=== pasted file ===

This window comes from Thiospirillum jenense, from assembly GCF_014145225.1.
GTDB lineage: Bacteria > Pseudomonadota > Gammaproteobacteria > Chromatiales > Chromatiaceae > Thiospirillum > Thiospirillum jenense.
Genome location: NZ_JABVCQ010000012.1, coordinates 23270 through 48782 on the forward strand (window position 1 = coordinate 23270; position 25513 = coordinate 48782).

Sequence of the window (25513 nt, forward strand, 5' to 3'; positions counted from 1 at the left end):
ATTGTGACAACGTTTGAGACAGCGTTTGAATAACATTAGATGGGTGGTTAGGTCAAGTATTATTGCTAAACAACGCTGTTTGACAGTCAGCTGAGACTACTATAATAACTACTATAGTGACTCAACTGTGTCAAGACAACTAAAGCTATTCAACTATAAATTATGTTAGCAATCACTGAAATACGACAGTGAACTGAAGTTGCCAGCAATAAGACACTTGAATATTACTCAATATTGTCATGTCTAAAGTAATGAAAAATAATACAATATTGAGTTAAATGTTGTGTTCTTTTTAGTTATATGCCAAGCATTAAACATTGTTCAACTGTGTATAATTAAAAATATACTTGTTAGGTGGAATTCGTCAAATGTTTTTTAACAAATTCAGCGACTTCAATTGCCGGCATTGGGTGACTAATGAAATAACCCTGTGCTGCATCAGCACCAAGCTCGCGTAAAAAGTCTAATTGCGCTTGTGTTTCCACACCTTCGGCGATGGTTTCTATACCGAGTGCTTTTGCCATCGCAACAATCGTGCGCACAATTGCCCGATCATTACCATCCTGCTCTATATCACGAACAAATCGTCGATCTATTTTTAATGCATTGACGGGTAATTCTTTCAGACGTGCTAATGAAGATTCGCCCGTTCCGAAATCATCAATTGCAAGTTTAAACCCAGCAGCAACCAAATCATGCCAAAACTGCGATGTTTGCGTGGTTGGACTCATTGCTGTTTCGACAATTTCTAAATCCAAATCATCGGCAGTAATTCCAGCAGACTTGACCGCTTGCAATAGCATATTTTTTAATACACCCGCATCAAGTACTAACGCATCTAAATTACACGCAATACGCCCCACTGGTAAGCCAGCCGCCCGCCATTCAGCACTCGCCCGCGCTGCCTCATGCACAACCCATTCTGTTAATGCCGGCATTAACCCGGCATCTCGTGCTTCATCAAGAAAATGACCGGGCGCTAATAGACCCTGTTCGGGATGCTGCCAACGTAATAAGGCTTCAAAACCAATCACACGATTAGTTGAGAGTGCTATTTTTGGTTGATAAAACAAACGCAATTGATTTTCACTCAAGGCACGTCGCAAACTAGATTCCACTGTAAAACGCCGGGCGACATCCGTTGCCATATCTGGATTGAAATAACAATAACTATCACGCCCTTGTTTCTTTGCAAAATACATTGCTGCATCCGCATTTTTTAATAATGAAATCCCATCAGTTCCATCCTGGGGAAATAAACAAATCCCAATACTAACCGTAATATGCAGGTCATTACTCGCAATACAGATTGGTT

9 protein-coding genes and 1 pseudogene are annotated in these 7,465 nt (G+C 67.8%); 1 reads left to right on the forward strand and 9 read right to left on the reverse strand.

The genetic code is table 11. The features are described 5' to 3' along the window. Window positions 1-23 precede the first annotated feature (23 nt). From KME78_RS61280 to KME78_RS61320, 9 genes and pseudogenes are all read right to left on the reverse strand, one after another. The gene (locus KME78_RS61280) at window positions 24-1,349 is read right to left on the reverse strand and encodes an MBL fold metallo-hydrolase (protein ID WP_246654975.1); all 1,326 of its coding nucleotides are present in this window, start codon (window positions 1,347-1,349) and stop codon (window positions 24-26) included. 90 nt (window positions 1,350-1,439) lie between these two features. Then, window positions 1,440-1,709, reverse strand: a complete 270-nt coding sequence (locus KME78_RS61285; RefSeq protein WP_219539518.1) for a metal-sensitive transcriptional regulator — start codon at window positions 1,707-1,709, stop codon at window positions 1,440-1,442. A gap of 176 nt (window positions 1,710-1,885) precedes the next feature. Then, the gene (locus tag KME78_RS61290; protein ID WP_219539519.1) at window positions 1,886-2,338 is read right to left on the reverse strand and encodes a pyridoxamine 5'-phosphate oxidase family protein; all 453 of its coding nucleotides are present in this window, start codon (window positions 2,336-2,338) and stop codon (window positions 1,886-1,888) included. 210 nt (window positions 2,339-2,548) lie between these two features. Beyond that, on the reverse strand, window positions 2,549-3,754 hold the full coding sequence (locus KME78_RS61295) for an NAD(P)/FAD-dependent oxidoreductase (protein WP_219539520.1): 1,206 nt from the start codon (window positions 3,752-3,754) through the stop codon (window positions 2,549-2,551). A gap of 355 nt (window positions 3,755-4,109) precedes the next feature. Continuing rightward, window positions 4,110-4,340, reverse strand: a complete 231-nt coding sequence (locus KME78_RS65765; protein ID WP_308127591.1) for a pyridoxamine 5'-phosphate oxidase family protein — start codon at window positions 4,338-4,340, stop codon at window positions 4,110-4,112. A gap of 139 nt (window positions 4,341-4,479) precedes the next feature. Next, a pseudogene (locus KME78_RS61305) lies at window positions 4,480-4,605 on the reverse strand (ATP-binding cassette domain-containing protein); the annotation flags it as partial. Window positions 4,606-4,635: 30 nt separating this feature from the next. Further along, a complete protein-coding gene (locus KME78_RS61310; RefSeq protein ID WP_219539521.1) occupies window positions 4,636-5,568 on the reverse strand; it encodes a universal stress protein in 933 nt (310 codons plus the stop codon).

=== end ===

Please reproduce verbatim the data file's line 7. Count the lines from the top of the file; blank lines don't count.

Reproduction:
The genetic code is table 11. The features are described 5' to 3' along the window. Window positions 1-23 precede the first annotated feature (23 nt). From KME78_RS61280 to KME78_RS61320, 9 genes and pseudogenes are all read right to left on the reverse strand, one after another. The gene (locus KME78_RS61280) at window positions 24-1,349 is read right to left on the reverse strand and encodes an MBL fold metallo-hydrolase (protein ID WP_246654975.1); all 1,326 of its coding nucleotides are present in this window, start codon (window positions 1,347-1,349) and stop codon (window positions 24-26) included. 90 nt (window positions 1,350-1,439) lie between these two features. Then, window positions 1,440-1,709, reverse strand: a complete 270-nt coding sequence (locus KME78_RS61285; RefSeq protein WP_219539518.1) for a metal-sensitive transcriptional regulator — start codon at window positions 1,707-1,709, stop codon at window positions 1,440-1,442. A gap of 176 nt (window positions 1,710-1,885) precedes the next feature. Then, the gene (locus tag KME78_RS61290; protein ID WP_219539519.1) at window positions 1,886-2,338 is read right to left on the reverse strand and encodes a pyridoxamine 5'-phosphate oxidase family protein; all 453 of its coding nucleotides are present in this window, start codon (window positions 2,336-2,338) and stop codon (window positions 1,886-1,888) included. 210 nt (window positions 2,339-2,548) lie between these two features. Beyond that, on the reverse strand, window positions 2,549-3,754 hold the full coding sequence (locus KME78_RS61295) for an NAD(P)/FAD-dependent oxidoreductase (protein WP_219539520.1): 1,206 nt from the start codon (window positions 3,752-3,754) through the stop codon (window positions 2,549-2,551). A gap of 355 nt (window positions 3,755-4,109) precedes the next feature. Continuing rightward, window positions 4,110-4,340, reverse strand: a complete 231-nt coding sequence (locus KME78_RS65765; protein ID WP_308127591.1) for a pyridoxamine 5'-phosphate oxidase family protein — start codon at window positions 4,338-4,340, stop codon at window positions 4,110-4,112. A gap of 139 nt (window positions 4,341-4,479) precedes the next feature. Next, a pseudogene (locus KME78_RS61305) lies at window positions 4,480-4,605 on the reverse strand (ATP-binding cassette domain-containing protein); the annotation flags it as partial. Window positions 4,606-4,635: 30 nt separating this feature from the next. Further along, a complete protein-coding gene (locus KME78_RS61310; RefSeq protein ID WP_219539521.1) occupies window positions 4,636-5,568 on the reverse strand; it encodes a universal stress protein in 933 nt (310 codons plus the stop codon).